What condition were you in when you got saved? For some of us thats an easy question to answer because weve only known the Lord for a few weeks or months. But for others that encounter took place so long ago we hardly recognize the person we once were. Weve changed so much over the years its like were talking about someone else. Memories of the old us start us laughing or blushing or cringing. We dont want to think about those days anymore; weve moved on. Over the years God changed us. The process wasnt easy. We often had to learn things the hard way
and then in some cases learn the same lesson again, and even over and over again until it stuck. And no one, no matter how old, would say theyve arrived. All of us are painfully aware of how far we still have to go, and thats the point Paul is trying to teach us in this passage. Hes reminding us that spiritual growth takes time and since God was patient with us while those changes took place, we need to turn around and pass on to those behind us the same grace He gave us. Their growth will take time just as ours has and being patient, as Paul will point out, doesnt mean abandoning people and letting them go it alone. It means refusing to exercise our own rights in some cases and putting their good ahead of ours. In other words, it means loving them like Jesus loved us.
We tend to like people that agree with us, and to argue with and then walk away from those who dont. Paul uses the term elsewhere (Titus 3:10) of a factious man. He warns Titus to reject a factious man after a first and second warning. A factious man is someone who forces people to choose sides. He or she divides the community using doctrinal arguments or gossip or by gathering peoples loyalty like Absalom did (2Sa 15:1-6).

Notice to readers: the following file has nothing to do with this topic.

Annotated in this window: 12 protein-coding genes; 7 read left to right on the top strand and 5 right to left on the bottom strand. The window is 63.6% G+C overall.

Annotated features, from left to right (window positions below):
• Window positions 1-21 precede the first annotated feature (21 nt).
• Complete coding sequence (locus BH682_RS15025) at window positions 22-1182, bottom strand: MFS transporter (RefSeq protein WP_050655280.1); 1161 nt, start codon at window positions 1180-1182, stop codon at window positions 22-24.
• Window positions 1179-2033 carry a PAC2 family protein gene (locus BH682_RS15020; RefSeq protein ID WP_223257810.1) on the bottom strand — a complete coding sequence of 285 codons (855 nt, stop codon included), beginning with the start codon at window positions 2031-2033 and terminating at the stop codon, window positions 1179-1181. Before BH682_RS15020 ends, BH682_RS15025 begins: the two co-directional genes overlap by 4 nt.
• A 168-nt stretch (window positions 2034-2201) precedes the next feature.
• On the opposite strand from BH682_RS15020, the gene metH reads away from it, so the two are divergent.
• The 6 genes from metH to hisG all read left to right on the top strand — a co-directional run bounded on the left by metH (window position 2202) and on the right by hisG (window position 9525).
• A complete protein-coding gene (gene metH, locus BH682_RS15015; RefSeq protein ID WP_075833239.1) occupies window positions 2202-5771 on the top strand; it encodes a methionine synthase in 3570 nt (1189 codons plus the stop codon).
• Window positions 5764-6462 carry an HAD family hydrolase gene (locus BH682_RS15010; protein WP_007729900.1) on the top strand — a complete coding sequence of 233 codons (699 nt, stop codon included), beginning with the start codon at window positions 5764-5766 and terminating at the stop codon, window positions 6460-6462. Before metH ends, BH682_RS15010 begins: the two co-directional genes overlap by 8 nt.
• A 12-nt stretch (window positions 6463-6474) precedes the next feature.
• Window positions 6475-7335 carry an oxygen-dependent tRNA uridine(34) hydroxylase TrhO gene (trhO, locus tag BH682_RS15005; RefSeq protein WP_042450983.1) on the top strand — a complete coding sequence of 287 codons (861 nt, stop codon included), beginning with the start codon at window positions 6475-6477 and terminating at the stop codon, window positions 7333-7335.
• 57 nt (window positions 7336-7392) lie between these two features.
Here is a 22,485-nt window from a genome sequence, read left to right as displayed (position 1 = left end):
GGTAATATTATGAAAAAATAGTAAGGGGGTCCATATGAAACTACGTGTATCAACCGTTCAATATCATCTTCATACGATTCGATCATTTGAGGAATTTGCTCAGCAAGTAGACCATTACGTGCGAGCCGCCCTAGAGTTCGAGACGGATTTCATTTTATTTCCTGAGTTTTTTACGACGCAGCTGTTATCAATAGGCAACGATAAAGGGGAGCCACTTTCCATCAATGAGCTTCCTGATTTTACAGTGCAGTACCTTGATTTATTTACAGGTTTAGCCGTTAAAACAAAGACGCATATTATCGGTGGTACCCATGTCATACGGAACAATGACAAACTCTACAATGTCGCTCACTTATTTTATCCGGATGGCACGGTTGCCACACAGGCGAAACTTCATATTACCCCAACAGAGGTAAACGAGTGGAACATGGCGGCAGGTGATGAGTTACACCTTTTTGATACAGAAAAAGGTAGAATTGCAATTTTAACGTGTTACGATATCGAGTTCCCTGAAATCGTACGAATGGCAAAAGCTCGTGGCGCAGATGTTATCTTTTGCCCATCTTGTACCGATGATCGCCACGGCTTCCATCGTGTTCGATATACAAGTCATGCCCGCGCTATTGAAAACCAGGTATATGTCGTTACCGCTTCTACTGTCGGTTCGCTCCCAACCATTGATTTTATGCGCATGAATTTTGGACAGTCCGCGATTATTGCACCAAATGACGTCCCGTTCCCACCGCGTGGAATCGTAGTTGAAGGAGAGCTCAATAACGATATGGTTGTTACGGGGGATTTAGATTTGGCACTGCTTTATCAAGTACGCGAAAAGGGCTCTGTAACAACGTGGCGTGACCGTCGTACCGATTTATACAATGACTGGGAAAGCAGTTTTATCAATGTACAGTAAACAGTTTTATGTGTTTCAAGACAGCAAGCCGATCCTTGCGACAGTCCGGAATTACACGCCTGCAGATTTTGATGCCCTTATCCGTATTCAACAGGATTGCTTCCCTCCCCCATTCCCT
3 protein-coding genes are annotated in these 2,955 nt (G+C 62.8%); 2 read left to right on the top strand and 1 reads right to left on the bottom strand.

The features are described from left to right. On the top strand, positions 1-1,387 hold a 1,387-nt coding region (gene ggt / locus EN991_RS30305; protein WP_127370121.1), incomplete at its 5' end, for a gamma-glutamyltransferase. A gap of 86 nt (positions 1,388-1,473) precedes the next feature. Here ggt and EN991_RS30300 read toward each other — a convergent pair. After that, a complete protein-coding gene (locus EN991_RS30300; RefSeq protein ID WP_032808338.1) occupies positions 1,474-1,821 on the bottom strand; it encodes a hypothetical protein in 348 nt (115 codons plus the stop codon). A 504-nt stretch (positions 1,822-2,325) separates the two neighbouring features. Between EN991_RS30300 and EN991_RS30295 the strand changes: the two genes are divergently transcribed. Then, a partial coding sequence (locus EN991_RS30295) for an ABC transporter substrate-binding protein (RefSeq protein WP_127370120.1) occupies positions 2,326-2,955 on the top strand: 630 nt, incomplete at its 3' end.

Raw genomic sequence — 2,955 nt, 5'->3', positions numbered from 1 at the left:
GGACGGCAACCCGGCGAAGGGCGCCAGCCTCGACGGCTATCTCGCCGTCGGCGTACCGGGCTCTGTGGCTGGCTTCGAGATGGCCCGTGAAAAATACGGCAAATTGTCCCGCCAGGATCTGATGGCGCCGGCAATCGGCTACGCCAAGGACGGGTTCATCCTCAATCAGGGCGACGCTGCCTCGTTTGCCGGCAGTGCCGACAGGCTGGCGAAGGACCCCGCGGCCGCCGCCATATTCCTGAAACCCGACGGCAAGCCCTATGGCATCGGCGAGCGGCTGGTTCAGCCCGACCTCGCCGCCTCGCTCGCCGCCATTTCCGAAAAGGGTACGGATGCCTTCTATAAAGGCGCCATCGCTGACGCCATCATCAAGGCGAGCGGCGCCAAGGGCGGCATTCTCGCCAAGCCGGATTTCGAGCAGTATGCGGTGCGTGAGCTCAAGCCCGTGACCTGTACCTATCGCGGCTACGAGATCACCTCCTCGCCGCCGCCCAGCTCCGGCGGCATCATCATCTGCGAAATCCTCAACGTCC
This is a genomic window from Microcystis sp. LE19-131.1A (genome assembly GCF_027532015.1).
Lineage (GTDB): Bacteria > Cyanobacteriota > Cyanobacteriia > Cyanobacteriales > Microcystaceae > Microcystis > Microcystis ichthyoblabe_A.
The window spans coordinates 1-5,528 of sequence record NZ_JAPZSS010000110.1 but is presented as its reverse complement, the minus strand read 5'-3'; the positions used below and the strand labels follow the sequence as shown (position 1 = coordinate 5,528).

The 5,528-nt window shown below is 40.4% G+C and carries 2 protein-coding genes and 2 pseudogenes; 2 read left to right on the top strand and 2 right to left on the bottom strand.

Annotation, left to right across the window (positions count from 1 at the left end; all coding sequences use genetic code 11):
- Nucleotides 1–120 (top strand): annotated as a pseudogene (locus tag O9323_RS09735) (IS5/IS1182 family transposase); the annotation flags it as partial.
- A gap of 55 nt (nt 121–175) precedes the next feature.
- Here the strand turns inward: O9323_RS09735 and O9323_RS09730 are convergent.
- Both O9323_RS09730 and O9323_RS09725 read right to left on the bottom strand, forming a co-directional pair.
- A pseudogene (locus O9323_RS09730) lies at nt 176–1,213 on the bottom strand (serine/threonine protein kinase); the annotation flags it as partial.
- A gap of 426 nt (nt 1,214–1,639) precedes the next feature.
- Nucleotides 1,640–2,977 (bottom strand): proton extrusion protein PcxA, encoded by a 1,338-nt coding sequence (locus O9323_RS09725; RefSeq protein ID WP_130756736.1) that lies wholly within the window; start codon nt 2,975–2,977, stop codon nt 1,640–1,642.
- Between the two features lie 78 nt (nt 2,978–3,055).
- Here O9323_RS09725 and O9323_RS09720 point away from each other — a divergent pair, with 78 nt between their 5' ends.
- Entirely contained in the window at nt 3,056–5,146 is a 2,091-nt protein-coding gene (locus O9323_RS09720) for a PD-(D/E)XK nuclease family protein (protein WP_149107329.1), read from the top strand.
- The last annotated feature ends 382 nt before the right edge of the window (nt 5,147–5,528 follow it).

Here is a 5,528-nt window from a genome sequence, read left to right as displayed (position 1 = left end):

Its easy to spot those who do this in glaring, unhidden ways, but there can be a tendency to do this in all of us. When we encounter someone who doesnt agree with us we may spend some time trying to convince them theyre wrong, and then if they dont come to see things our way fairly quickly well cut off the relationship and maybe even warn others to watch out for that person. These broken relationships can become hidden divisions within a church until it is full of microfractures. It may look whole on the surface but upon closer inspection it has become brittle. If any real stress comes along it will quickly fall apart. That was happening in Rome.
What is Paul saying (Ro 14:13-19)
(vs13-15) Paul wants the Roman church to see that in light of the fact that the Lord Himself will judge each one of us it is unnecessary and wrong for us to judge one another. He doesnt mean by this that the elders of a church have no responsibility to confront false doctrine or discipline immoral behavior. There are doctrinal truths which if distorted or lost will prevent people from being saved. And there are categories of immoral conduct which if persistently practiced will prevent even a person who claims to be a Christian from being included in the resurrection of the righteous (1Co 6:9, 10; 15:50; Gal 5:19-21; Eph 5:5-7). So his remarks should not be expanded into all-inclusive principles. Hes addressing non-essential matters where a persons conscience is the deciding factor.
Its important to remember than in this section (Ro 14:1-15:6) Pauls comments are directed toward specific issues which had become divisive. He discusses whether or not to eat meat sold in the markets, whether people can designate certain days as special days for worship (sabbath, etc.), and he also mentions in passing the drinking of wine (vs17,21) which probably was controversial because of widespread drunkenness (Ro 13:13; 1Co 6:10; 11:21; Eph 5:18; 1Ti 5:23). He leaves no doubt about the correct theological perspective on these, but because they dont rise to the level of being essential to a persons salvation, he tells believers to be tolerant and make sure their own actions are guided by love.
In such matters believers need to respect a persons freedom of conscience. We shouldnt impose our own standards on someone else. Instead our attention should be focused on ourselves, examining our own motives and behavior to see if we are operating in loveless pride. Are we, by exercising our rights, doing something that negatively influences another believer? Might our example potentially cause someone whos weak to fall back into unbelief or be reintroduced to an addictive bondage they had escaped?